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pfeil The travel blog: Spitsbergen under sail pfeil


(Sun­day and Mon­day, 10th and 11th August 2014) – Time is fly­ing. It feels as if I have not writ­ten any­thing in a week, but has been 2 days only. But the­se were quite busy.

Going ashore on »unknown« islands is one of the grea­test plea­su­res of a polar tra­vel­ler. Ama­zing how much you will almost always find, espe­ci­al­ly on tho­se small islands around sou­thern Edgeøya. Hun­ters have been the­re for cen­tu­ries, they have left their traces and some­ti­mes their own remains in the now autumn-colou­red tun­dra.

Sou­thern Edgeøya was the main area of the polar bear hun­ters deca­des ago. The back­yard of the polar bear king’s palace is now occu­p­ied by wal­rus­ses. Their curiou­si­ty equ­als ours. Man and beast – who is more exci­ted about the other one?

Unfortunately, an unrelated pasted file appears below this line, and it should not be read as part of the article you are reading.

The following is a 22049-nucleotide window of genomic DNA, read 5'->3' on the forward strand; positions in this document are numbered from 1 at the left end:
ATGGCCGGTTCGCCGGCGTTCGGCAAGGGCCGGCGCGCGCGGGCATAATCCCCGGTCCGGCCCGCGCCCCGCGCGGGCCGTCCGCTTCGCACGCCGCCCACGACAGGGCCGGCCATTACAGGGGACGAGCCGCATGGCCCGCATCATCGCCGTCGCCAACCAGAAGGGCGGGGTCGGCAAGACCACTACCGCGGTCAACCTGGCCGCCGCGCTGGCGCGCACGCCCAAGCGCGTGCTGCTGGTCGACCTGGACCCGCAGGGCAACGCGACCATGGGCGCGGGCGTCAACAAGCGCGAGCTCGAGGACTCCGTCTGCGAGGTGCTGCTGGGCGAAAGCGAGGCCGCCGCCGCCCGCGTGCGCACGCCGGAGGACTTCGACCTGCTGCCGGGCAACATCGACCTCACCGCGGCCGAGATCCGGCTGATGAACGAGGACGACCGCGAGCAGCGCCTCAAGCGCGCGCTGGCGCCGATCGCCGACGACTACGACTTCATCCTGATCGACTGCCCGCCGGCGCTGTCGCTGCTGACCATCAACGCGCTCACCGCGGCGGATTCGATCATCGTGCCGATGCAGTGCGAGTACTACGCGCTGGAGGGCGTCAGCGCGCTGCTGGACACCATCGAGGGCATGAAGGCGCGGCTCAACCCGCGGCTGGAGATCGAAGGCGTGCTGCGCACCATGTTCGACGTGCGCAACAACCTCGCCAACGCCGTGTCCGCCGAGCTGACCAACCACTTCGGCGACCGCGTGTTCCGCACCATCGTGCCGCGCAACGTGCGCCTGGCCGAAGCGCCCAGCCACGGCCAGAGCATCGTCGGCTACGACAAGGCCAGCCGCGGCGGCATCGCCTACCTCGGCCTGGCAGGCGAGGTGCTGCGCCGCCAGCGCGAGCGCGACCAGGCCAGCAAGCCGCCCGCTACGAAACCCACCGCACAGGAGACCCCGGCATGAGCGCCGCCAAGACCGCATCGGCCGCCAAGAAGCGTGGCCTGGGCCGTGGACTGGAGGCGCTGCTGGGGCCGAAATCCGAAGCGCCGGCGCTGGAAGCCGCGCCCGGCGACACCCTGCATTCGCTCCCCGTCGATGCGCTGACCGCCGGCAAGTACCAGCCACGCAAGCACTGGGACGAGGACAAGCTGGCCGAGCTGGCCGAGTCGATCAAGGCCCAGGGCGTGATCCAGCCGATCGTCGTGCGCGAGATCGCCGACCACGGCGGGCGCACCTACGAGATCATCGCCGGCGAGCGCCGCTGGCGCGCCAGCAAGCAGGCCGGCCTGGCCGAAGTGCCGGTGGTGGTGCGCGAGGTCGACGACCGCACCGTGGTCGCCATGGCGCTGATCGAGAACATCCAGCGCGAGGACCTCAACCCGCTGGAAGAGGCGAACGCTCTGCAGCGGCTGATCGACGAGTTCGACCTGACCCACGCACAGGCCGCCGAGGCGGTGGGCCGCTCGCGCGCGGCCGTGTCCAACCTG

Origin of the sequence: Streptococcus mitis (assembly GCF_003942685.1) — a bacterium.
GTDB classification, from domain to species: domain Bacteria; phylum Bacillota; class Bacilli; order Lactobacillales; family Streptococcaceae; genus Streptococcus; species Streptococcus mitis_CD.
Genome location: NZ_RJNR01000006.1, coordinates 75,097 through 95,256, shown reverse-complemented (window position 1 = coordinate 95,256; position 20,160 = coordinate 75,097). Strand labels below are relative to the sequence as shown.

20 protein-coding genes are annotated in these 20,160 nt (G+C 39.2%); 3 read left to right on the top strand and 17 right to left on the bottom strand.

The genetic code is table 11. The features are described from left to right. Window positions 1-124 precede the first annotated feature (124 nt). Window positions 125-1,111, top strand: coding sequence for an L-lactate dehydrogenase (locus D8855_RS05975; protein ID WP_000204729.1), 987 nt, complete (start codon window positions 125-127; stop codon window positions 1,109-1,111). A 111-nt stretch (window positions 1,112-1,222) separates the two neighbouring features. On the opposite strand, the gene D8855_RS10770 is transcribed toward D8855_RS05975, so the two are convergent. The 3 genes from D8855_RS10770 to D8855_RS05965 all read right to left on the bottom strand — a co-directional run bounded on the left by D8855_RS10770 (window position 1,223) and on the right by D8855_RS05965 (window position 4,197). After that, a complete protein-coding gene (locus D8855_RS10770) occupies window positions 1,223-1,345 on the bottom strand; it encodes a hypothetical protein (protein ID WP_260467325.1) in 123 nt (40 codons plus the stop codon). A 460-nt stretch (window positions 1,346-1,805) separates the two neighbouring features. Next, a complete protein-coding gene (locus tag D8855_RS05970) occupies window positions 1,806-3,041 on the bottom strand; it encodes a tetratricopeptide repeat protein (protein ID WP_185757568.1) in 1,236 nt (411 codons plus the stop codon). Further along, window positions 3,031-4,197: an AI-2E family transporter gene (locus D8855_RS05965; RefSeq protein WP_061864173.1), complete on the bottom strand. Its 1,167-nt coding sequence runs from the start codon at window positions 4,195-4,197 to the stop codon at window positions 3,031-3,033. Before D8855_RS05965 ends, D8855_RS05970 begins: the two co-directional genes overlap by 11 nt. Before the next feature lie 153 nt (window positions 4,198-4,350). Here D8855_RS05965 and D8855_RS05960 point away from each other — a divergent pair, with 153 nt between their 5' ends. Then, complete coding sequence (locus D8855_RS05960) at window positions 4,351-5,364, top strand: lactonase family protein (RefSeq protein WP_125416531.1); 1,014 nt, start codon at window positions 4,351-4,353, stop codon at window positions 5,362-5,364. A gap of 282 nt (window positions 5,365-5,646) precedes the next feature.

A wal­rus was play­ing a minor, but important rule then on Halv­må­neøya. Some hap­py polar bears were the focus of the atten­ti­on of some hap­py humans. No zoo could arran­ge a more impres­si­ve fee­ding event. And this is not a zoo, this is the real thing. Wit­hout luck, you won’t see any­thing. With luck, ever­y­thing is pos­si­ble.

Click on thumb­nail to open an enlar­ged ver­si­on of the spe­ci­fic pho­to.

A visit to the legen­da­ry trap­per sta­ti­on Bjør­ne­borg com­ple­tes an exci­ting visit to the realm of polar bears, wal­rus­ses and their human stal­kers in the old adven­tur­ous days. Good sto­ries. Good they came to an abso­lu­te end in 1973.



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last modification: 2014-08-13 · copyright: Rolf Stange